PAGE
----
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Monday, May 20, 2013

Being a Positive Influence

Dietetic Internship adventures at the Memphis VAMC continue!(Previous week's blog posts can be found to the left under the navigation by date headings.)

DIETETIC INTERNSHIP: Weeks 8 & 9  (of 41)
Weeks 8 & 9 - General Medicine

In this rotation I experienced my very first inpatient setting…  the General Medicine wards.  I had become so used to Outpatient that I wasn't exactly sure how/what went on in the hospital.  On Day 2 I was quickly caught up to speed as I saw an obtrusive red sign on the patient’s door, nearly shouting at me, “Caution! Caution”  Not knowing what to do, I called my preceptor (which is like a mentor and boss during a rotation), “Umm, help?!”  

She graciously informed me that this patient was under isolation and droplet precautions, and I needed to re-outfit myself.  She helped me get suited up in a head-to-toe yellow gown, face mask, and gloves… then I entered the room.  What kind of encounter was I headed to?  Aliens?  Nope, a patient with the flu and other complications such as COPD and hacking every 2 minutes.  “Contact Precautions”  I don’t want your flu or anything else!  I suited up many, many more times over the course of the day, and the following two weeks.  (It is really hot under a face mask!)

Part of my assignments this week (of which there are several) included presenting a Case Study to my fellow colleagues.  Basically that means you identify a patient with interesting and/or challenging medicaI and nutrition diagnoses, and report patient condition, limitations to care, and how he/she was treated nutritionally by you.  I chose a 60 year old female Veteran with Crohn’s Disease.  ).  She had a lot of complications, partial bowel removal, colostomy bag, etc…  I first met her when I visited with her 2 times for nutrition counseling and education (with her husband, the self-titled home cook, present), and 1 additional time primarily for goodwill (and I was a little attached to her wellbeing.

On the 3rd visit, she told me she was SO glad that I had comeback, as she wanted to share some comments with me:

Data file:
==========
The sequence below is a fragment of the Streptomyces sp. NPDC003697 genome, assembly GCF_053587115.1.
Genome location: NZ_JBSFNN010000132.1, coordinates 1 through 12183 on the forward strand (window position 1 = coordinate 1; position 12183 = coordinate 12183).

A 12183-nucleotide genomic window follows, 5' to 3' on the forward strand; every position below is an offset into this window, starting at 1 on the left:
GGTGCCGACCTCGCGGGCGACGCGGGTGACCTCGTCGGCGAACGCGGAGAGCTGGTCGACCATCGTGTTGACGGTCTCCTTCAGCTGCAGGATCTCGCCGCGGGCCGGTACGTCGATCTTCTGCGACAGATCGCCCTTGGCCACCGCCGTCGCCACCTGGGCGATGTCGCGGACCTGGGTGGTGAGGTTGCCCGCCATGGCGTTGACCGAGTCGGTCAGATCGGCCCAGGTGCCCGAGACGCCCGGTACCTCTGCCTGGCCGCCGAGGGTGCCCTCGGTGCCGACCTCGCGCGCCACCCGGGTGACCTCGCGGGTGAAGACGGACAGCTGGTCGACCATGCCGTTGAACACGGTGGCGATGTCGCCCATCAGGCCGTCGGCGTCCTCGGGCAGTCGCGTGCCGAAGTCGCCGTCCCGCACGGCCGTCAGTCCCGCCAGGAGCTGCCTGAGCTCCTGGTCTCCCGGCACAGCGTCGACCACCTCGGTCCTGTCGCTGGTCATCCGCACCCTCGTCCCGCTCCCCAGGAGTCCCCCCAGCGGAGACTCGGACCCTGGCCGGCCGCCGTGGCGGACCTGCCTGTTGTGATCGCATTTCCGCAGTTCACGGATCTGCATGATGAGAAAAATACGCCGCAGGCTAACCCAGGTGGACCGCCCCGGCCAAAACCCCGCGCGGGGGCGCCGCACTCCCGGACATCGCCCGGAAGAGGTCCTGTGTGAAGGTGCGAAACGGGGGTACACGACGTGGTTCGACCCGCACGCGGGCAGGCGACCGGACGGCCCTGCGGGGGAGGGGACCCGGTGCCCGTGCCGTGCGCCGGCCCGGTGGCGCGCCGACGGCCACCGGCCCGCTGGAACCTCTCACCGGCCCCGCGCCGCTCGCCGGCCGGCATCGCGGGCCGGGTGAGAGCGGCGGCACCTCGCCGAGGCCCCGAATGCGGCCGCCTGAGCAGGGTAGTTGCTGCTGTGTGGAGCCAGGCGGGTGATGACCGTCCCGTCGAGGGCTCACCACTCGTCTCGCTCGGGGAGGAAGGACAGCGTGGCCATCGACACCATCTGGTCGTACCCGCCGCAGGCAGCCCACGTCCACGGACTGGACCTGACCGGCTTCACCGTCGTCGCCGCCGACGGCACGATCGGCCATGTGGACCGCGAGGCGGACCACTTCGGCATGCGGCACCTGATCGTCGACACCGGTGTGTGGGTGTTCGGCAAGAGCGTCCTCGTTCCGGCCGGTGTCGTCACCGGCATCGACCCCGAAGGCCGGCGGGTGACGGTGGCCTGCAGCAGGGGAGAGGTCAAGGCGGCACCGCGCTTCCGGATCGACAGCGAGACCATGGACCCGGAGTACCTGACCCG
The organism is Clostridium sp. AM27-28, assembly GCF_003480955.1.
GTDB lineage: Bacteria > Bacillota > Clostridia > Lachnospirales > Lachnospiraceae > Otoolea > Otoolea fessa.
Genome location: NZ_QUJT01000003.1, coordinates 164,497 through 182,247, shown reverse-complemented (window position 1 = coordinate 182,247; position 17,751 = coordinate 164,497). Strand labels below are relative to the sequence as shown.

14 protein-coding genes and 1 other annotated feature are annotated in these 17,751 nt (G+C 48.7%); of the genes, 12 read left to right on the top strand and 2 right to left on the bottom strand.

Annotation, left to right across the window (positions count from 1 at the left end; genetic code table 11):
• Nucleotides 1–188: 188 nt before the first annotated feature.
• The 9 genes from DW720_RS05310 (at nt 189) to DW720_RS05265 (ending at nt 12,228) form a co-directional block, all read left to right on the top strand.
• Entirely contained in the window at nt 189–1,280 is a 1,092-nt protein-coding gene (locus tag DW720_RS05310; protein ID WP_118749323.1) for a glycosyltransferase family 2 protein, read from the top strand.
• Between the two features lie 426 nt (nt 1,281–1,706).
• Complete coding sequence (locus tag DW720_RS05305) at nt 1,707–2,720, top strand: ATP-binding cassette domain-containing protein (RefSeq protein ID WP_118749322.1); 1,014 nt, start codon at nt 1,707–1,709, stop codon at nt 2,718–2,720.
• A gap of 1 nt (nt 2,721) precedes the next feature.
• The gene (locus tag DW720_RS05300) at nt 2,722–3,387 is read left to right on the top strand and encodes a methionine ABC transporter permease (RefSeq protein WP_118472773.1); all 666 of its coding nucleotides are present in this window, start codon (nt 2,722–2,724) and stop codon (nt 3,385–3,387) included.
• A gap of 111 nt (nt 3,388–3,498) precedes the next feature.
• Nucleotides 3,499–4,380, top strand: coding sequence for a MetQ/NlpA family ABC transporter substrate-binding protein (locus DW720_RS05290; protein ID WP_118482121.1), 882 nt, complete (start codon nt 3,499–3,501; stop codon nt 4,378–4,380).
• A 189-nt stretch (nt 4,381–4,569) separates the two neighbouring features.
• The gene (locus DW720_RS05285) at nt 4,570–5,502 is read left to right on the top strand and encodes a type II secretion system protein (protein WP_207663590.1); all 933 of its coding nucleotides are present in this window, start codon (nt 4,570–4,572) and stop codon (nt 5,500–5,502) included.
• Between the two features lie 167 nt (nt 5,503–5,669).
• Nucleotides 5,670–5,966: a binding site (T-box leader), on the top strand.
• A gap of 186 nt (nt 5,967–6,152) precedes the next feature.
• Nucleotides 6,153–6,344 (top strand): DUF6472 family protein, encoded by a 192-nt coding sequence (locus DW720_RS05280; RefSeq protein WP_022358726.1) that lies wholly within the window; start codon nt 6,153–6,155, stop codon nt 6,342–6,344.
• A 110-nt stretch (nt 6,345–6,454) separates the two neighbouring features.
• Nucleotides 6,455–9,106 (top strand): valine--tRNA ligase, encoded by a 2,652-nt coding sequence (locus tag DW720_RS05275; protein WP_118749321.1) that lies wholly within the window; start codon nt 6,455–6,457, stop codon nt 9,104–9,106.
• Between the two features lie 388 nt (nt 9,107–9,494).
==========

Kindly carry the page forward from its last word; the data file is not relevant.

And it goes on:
“Your delivery has been more informational than dictatorial, which has been my experience with dietitians in the past.”

“Your information has been invaluable.”  “You have been a very positive influence, and I think it is going to continue for some time to many people.”

Her (obese) “country cook” husband was present during the first nutrition education and counseling; 3 days later he said to her, “we need to make some changes” and was talking about baking/broiling, and other non-frying food prep methods, as well as trying frozen fruits and vegetables.  (Previous ‘barriers’ included cost, preference, and convenience.)

Needless to say, my eyes watered up while I was standing in her room.  I work in a hospital where most of the ‘glory’ is focused on doctors and nurses, while dietitians (and dietetic interns) get shoved into the non-important category.  The learning experience is undeniable, while also humbling.  It felt so good to be elevated to a higher place of recovery in this patient’s eyes, and to truly make a difference.

"I do believe we're all connected. I do believe in positive energy. I do believe in the power of prayer.  I do believe in putting good out into the world.  And I believe in taking care of each other."
--Harvey Fierstein --

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